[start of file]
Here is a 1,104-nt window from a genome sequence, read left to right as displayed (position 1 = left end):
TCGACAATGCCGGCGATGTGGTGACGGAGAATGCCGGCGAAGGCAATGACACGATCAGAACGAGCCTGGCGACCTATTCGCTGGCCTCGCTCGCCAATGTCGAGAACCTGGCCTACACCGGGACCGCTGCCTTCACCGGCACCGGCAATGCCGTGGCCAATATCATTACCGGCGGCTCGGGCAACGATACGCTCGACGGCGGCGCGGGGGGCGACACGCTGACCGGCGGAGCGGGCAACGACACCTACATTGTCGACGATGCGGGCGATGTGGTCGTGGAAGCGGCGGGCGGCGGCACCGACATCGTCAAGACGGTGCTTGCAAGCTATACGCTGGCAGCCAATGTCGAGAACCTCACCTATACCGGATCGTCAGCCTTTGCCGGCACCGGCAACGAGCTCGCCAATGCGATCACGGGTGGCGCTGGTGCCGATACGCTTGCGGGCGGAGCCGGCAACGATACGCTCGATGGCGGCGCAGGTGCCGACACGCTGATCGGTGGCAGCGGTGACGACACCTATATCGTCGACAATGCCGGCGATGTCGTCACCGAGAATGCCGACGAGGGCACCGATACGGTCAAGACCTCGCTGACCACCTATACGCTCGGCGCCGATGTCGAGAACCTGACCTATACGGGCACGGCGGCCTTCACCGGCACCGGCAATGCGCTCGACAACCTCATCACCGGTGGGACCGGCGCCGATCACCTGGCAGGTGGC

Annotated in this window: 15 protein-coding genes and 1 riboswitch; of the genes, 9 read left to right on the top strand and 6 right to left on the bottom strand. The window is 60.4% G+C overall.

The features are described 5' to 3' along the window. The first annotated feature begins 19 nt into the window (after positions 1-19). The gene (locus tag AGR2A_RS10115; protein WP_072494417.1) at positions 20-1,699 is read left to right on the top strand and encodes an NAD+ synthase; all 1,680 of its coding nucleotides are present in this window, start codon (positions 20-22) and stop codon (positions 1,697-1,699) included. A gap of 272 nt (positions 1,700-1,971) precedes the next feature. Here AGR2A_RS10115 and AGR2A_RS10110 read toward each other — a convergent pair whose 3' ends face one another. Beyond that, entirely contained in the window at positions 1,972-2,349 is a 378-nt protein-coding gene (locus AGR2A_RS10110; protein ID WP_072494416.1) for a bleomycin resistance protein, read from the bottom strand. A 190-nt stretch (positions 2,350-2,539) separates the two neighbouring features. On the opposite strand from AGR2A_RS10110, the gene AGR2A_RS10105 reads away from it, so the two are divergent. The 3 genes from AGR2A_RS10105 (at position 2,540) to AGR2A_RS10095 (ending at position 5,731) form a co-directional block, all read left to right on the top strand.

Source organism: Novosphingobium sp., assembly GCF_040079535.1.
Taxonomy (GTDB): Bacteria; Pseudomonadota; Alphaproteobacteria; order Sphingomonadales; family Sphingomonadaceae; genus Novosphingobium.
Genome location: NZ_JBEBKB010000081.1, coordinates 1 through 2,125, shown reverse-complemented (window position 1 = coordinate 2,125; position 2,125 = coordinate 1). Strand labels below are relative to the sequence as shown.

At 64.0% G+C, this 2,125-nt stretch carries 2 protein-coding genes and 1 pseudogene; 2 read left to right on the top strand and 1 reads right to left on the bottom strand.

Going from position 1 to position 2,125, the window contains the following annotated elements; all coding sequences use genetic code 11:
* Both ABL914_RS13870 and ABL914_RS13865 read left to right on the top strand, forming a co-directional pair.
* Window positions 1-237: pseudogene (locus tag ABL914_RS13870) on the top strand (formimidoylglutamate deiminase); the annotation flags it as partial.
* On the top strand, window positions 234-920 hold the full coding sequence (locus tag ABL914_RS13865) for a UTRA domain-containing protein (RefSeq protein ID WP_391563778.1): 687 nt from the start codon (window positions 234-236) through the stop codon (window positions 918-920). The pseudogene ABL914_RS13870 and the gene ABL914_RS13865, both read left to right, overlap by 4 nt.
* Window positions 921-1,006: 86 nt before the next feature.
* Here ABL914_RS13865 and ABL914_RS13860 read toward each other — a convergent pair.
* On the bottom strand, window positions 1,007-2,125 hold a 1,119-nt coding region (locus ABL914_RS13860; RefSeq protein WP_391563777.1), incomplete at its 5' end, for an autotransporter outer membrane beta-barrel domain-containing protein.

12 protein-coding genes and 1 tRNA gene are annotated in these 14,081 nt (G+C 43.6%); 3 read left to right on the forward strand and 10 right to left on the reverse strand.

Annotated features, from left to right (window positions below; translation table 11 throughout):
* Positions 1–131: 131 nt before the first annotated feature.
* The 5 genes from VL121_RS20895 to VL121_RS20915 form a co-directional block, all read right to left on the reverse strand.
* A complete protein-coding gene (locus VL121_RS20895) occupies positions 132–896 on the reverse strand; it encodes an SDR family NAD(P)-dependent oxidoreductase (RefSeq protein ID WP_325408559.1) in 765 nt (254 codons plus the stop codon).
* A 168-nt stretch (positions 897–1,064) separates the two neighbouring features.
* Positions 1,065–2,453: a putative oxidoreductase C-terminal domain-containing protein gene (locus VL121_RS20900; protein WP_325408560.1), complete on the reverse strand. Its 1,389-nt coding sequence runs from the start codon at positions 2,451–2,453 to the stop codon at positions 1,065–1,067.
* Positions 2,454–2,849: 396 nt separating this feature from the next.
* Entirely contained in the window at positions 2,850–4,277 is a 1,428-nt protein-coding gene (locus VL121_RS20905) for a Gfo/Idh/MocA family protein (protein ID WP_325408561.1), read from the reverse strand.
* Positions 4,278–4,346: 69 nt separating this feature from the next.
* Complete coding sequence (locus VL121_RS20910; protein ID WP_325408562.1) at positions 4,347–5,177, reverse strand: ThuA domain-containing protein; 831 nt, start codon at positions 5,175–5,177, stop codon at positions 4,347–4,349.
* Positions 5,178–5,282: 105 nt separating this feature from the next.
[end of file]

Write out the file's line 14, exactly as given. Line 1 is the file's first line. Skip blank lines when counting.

* Here ABL914_RS13865 and ABL914_RS13860 read toward each other — a convergent pair.